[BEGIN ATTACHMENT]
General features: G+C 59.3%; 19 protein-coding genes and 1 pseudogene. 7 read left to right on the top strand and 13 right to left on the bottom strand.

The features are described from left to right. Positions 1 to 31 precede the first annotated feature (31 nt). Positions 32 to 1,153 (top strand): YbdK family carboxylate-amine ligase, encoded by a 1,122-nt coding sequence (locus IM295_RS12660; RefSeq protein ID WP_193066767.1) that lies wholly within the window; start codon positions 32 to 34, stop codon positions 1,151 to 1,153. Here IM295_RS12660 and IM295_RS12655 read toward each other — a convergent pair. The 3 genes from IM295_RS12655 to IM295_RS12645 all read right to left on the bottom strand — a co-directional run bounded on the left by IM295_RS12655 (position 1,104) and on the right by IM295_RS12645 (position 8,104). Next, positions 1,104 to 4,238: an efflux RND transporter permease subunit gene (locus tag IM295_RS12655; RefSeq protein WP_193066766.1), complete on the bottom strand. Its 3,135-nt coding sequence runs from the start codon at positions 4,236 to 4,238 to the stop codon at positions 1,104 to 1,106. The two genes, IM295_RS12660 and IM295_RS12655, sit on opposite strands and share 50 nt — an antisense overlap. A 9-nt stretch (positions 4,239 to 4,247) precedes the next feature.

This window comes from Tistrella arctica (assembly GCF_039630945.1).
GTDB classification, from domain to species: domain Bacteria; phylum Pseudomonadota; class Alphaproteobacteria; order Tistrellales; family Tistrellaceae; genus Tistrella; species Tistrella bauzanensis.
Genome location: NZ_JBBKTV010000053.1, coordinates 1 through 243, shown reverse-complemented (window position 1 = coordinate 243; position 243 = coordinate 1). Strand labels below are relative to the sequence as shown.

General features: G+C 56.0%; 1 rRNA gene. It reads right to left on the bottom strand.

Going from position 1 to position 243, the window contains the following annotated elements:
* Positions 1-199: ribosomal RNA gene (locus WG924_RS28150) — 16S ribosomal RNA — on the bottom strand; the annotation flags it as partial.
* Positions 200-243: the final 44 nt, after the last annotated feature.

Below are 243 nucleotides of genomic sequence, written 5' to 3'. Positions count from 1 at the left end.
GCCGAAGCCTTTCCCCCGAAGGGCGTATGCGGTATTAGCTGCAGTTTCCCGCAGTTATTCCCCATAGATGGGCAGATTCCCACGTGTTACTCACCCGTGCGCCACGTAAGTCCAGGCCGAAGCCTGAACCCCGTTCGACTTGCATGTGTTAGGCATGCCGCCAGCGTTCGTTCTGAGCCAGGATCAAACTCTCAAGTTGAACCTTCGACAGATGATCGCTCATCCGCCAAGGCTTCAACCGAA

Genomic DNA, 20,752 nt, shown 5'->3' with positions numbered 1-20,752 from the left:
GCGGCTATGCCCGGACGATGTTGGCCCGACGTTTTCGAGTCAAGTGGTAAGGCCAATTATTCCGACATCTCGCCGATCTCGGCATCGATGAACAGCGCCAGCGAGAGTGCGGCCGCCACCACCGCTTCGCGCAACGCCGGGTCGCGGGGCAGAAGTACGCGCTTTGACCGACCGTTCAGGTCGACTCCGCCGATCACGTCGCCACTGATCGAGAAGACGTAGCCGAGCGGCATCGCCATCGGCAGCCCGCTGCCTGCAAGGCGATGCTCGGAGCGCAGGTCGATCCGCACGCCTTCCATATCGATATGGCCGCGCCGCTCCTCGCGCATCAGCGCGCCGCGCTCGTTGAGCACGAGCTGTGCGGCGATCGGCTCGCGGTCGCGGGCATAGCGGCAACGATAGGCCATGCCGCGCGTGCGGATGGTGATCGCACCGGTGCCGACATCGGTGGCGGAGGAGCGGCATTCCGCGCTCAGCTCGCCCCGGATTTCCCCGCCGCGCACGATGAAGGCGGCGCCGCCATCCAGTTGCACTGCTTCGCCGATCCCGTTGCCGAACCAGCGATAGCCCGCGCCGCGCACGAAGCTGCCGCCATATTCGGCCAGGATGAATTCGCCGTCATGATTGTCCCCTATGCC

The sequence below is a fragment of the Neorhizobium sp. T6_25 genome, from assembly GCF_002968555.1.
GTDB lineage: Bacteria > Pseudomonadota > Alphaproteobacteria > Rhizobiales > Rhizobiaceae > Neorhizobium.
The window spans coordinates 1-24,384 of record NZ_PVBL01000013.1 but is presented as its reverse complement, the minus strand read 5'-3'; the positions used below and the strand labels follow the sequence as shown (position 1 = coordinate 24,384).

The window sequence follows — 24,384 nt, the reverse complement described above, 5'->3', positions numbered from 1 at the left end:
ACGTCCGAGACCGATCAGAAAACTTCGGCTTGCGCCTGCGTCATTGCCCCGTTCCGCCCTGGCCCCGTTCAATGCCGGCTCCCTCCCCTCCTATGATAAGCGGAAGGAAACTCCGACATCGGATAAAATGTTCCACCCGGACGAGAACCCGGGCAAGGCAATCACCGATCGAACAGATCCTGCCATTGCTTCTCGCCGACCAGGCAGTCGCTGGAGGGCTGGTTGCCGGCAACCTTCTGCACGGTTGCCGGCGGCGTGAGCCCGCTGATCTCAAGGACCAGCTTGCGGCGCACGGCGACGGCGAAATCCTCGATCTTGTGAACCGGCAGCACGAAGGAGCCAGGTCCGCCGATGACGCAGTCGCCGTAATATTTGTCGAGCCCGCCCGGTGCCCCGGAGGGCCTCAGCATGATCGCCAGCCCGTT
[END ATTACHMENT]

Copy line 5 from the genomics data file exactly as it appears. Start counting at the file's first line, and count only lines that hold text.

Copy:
Genome location: NZ_JBBKTV010000053.1, coordinates 1 through 243, shown reverse-complemented (window position 1 = coordinate 243; position 243 = coordinate 1). Strand labels below are relative to the sequence as shown.